Sleep is just as important as exercise and diet for every person, and even more so for a professional athlete.
Athletes, in fact, require more: an average of 9 hours of slumber ensures the right amount of recovery needed for the demands they put on their bodies during training.
Traveling to competitions during sports season can take an even bigger toll on athletes, affecting their performance on the big day.
Sleep is often disrupted on the road or abroad, yet sleep is a crucial aspect of recovery and optimal performance for athletes – consequently, athletes are wise to take great care and consideration in getting the sleep they need.
Jillian Williams (@jk_williams_07) is a professional athlete and 2020 Tokyo Paralympics Gold Medalist, competing in sitting volleyball. Jillian uses MajesticBeds products to ensure she gets the best sleep – at home and during travel.
“For the first time since my amputation, I am now able to lay in bed with zero back pain and wake up fully rested! This is HUGE because your girl is cranky with little to no sleep!”
What does she do to maximize the restorative sleep she can get during travel?
Jillian shares: “I brought my Majestic Beds mattress pad to Tokyo with me – the hotel beds available were not comfortable, but the topper made my trip to Tokyo a million times better!”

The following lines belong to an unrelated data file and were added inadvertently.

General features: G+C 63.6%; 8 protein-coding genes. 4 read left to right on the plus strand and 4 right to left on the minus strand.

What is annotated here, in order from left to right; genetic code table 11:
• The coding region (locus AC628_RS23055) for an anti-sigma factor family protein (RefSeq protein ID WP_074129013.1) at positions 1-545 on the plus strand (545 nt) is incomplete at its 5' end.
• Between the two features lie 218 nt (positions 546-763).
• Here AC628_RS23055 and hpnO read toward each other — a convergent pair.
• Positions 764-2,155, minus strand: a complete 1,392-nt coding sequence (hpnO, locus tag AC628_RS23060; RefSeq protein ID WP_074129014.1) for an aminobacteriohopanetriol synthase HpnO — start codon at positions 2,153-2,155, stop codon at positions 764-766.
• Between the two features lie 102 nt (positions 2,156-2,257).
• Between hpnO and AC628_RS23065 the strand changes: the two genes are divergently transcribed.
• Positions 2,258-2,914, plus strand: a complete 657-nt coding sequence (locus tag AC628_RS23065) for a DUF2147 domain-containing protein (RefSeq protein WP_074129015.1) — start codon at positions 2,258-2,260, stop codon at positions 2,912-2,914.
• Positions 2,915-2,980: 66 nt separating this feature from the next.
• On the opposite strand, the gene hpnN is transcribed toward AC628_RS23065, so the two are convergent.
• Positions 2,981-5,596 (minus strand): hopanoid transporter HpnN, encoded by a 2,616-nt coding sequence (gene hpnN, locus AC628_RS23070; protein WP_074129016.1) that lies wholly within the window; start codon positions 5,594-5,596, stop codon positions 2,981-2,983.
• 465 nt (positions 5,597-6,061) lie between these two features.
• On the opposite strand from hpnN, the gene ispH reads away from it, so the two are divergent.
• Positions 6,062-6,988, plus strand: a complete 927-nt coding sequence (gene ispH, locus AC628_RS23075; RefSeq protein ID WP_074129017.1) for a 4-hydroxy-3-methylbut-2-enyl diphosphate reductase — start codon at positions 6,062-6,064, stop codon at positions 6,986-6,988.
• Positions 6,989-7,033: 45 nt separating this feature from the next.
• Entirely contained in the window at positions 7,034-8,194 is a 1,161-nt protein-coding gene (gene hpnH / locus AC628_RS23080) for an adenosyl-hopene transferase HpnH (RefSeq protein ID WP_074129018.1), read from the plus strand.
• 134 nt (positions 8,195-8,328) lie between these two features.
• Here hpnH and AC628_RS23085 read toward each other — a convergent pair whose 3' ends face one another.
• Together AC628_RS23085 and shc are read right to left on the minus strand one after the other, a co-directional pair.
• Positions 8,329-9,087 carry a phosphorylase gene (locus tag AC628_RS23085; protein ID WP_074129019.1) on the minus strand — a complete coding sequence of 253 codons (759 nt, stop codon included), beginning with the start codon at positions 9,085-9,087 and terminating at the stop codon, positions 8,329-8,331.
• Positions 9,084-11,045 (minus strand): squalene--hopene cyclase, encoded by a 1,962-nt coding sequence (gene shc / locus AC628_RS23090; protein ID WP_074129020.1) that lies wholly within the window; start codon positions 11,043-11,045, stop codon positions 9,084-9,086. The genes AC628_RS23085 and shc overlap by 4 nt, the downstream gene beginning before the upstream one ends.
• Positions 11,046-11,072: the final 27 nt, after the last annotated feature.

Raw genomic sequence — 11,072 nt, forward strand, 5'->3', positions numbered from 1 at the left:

We put our heads together to share a few more important tips with you on how athletes – or anyone – can stay on top of their game, even when traveling coast to coast.
Prioritize adjusting to the time zone
Jet lag is the number one performance-killer when someone’s in “away” mode – for both athletes and regular people going about their day. Adjusting to a different time zone requires some preparation, and it starts well before arriving at the destination. Travelers can adjust their sleep schedule hours several days before the trip by sleeping ahead or before their usual bedtime. That way, the body won’t be as shocked upon arrival to the destination’s new timetable.
Also Read: How to Sleep Better When You Travel
Reduce light exposure
Light and screen exposure before sleep can mess up your circadian rhythm – it sends signals to the brain and body that it still needs to be awake longer. It is best to stop looking at screens an hour before bed to prepare the mind and body for sleep.
Also Read: Sleep Tips for Shift Workers
Create a suitable sleep environment
Your bedroom or hotel room should be like a sleep cave: cool, dark and quiet. There’s obviously a lot less control over your surroundings on some trips, but bringing earplugs and eye masks will help a lot, especially if there’s a roommate on board.
Your sleep surface is just as important as your sleep surroundings. To make sure you get the right amount of comfort and support every night, many athletes including Jillian Williams and baseball player Zach McKinstry swear by bringing a mattress pad to improve sleep quality on the road.
Zach shares: “I am no longer waking up in the middle of the night and my body has never felt so good at the end of the season. Thank you, Majestic Beds, for a great season!”
We can also help you get the proper amount of restorative sleep to help you perform at your peak on the field or wherever life takes you. Check out our blog to know more about sleep:
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